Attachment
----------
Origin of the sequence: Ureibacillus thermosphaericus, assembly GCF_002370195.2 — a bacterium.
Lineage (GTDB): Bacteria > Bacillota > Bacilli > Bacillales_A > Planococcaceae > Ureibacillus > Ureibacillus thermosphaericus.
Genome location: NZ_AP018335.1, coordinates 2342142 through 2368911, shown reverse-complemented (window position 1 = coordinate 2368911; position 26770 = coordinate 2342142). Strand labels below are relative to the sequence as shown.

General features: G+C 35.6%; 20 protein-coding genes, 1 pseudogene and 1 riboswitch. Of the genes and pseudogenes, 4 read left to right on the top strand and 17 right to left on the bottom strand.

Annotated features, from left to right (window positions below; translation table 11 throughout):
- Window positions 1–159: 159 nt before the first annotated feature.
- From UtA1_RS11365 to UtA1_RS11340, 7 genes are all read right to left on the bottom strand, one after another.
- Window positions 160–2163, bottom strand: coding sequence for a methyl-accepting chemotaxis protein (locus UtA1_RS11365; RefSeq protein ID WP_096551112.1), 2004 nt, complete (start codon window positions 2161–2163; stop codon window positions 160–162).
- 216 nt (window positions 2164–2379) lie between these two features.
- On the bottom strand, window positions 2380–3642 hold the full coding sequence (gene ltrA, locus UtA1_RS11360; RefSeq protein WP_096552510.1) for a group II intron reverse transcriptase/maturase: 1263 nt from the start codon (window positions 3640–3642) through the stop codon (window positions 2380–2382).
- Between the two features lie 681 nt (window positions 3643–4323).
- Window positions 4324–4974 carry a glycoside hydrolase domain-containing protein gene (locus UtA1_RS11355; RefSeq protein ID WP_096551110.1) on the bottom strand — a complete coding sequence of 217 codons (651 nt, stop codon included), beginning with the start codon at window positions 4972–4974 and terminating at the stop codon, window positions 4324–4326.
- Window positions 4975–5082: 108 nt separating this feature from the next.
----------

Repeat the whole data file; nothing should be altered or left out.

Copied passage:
Origin of the sequence: Ureibacillus thermosphaericus, assembly GCF_002370195.2 — a bacterium.
Lineage (GTDB): Bacteria > Bacillota > Bacilli > Bacillales_A > Planococcaceae > Ureibacillus > Ureibacillus thermosphaericus.
Genome location: NZ_AP018335.1, coordinates 2342142 through 2368911, shown reverse-complemented (window position 1 = coordinate 2368911; position 26770 = coordinate 2342142). Strand labels below are relative to the sequence as shown.

General features: G+C 35.6%; 20 protein-coding genes, 1 pseudogene and 1 riboswitch. Of the genes and pseudogenes, 4 read left to right on the top strand and 17 right to left on the bottom strand.

Annotated features, from left to right (window positions below; translation table 11 throughout):
- Window positions 1–159: 159 nt before the first annotated feature.
- From UtA1_RS11365 to UtA1_RS11340, 7 genes are all read right to left on the bottom strand, one after another.
- Window positions 160–2163, bottom strand: coding sequence for a methyl-accepting chemotaxis protein (locus UtA1_RS11365; RefSeq protein ID WP_096551112.1), 2004 nt, complete (start codon window positions 2161–2163; stop codon window positions 160–162).
- 216 nt (window positions 2164–2379) lie between these two features.
- On the bottom strand, window positions 2380–3642 hold the full coding sequence (gene ltrA, locus UtA1_RS11360; RefSeq protein WP_096552510.1) for a group II intron reverse transcriptase/maturase: 1263 nt from the start codon (window positions 3640–3642) through the stop codon (window positions 2380–2382).
- Between the two features lie 681 nt (window positions 3643–4323).
- Window positions 4324–4974 carry a glycoside hydrolase domain-containing protein gene (locus UtA1_RS11355; RefSeq protein ID WP_096551110.1) on the bottom strand — a complete coding sequence of 217 codons (651 nt, stop codon included), beginning with the start codon at window positions 4972–4974 and terminating at the stop codon, window positions 4324–4326.
- Window positions 4975–5082: 108 nt separating this feature from the next.